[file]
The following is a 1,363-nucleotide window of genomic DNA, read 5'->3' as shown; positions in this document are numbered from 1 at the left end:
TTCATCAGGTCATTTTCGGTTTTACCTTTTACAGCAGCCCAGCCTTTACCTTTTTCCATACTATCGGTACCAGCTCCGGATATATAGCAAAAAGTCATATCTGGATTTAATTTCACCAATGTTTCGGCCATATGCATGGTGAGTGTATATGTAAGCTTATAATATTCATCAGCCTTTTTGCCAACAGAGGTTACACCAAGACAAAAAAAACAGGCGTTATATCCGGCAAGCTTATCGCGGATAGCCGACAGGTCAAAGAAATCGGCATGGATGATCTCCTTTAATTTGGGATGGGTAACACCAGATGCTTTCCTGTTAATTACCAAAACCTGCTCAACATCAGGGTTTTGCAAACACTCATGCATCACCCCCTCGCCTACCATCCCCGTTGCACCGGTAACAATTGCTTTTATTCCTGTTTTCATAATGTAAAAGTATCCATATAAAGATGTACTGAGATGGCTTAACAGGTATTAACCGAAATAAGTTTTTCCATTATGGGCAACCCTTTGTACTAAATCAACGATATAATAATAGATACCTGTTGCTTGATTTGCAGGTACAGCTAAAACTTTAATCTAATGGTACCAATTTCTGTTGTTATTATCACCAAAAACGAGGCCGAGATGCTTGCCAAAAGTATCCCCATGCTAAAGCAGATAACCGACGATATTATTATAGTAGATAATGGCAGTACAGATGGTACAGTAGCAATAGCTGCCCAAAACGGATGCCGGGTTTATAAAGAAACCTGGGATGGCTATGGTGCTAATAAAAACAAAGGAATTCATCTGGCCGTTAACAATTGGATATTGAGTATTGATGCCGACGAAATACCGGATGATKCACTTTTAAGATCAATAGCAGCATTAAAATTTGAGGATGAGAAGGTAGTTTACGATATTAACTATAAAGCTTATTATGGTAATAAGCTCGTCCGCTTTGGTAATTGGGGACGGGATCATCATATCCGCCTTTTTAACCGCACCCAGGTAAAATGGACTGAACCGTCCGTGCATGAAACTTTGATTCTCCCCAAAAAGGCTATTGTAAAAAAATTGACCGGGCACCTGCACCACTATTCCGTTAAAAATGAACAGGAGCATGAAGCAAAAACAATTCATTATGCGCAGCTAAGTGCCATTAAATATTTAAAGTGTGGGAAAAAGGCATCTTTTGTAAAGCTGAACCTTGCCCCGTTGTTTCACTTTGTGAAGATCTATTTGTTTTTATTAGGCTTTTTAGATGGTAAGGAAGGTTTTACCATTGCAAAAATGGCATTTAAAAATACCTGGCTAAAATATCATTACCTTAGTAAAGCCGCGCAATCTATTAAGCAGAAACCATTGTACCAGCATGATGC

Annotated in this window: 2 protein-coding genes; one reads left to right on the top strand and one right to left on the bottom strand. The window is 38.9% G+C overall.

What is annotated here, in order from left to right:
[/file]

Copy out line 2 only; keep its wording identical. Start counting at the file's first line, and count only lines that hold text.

TTCATCAGGTCATTTTCGGTTTTACCTTTTACAGCAGCCCAGCCTTTACCTTTTTCCATACTATCGGTACCAGCTCCGGATATATAGCAAAAAGTCATATCTGGATTTAATTTCACCAATGTTTCGGCCATATGCATGGTGAGTGTATATGTAAGCTTATAATATTCATCAGCCTTTTTGCCAACAGAGGTTACACCAAGACAAAAAAAACAGGCGTTATATCCGGCAAGCTTATCGCGGATAGCCGACAGGTCAAAGAAATCGGCATGGATGATCTCCTTTAATTTGGGATGGGTAACACCAGATGCTTTCCTGTTAATTACCAAAACCTGCTCAACATCAGGGTTTTGCAAACACTCATGCATCACCCCCTCGCCTACCATCCCCGTTGCACCGGTAACAATTGCTTTTATTCCTGTTTTCATAATGTAAAAGTATCCATATAAAGATGTACTGAGATGGCTTAACAGGTATTAACCGAAATAAGTTTTTCCATTATGGGCAACCCTTTGTACTAAATCAACGATATAATAATAGATACCTGTTGCTTGATTTGCAGGTACAGCTAAAACTTTAATCTAATGGTACCAATTTCTGTTGTTATTATCACCAAAAACGAGGCCGAGATGCTTGCCAAAAGTATCCCCATGCTAAAGCAGATAACCGACGATATTATTATAGTAGATAATGGCAGTACAGATGGTACAGTAGCAATAGCTGCCCAAAACGGATGCCGGGTTTATAAAGAAACCTGGGATGGCTATGGTGCTAATAAAAACAAAGGAATTCATCTGGCCGTTAACAATTGGATATTGAGTATTGATGCCGACGAAATACCGGATGATKCACTTTTAAGATCAATAGCAGCATTAAAATTTGAGGATGAGAAGGTAGTTTACGATATTAACTATAAAGCTTATTATGGTAATAAGCTCGTCCGCTTTGGTAATTGGGGACGGGATCATCATATCCGCCTTTTTAACCGCACCCAGGTAAAATGGACTGAACCGTCCGTGCATGAAACTTTGATTCTCCCCAAAAAGGCTATTGTAAAAAAATTGACCGGGCACCTGCACCACTATTCCGTTAAAAATGAACAGGAGCATGAAGCAAAAACAATTCATTATGCGCAGCTAAGTGCCATTAAATATTTAAAGTGTGGGAAAAAGGCATCTTTTGTAAAGCTGAACCTTGCCCCGTTGTTTCACTTTGTGAAGATCTATTTGTTTTTATTAGGCTTTTTAGATGGTAAGGAAGGTTTTACCATTGCAAAAATGGCATTTAAAAATACCTGGCTAAAATATCATTACCTTAGTAAAGCCGCGCAATCTATTAAGCAGAAACCATTGTACCAGCATGATGC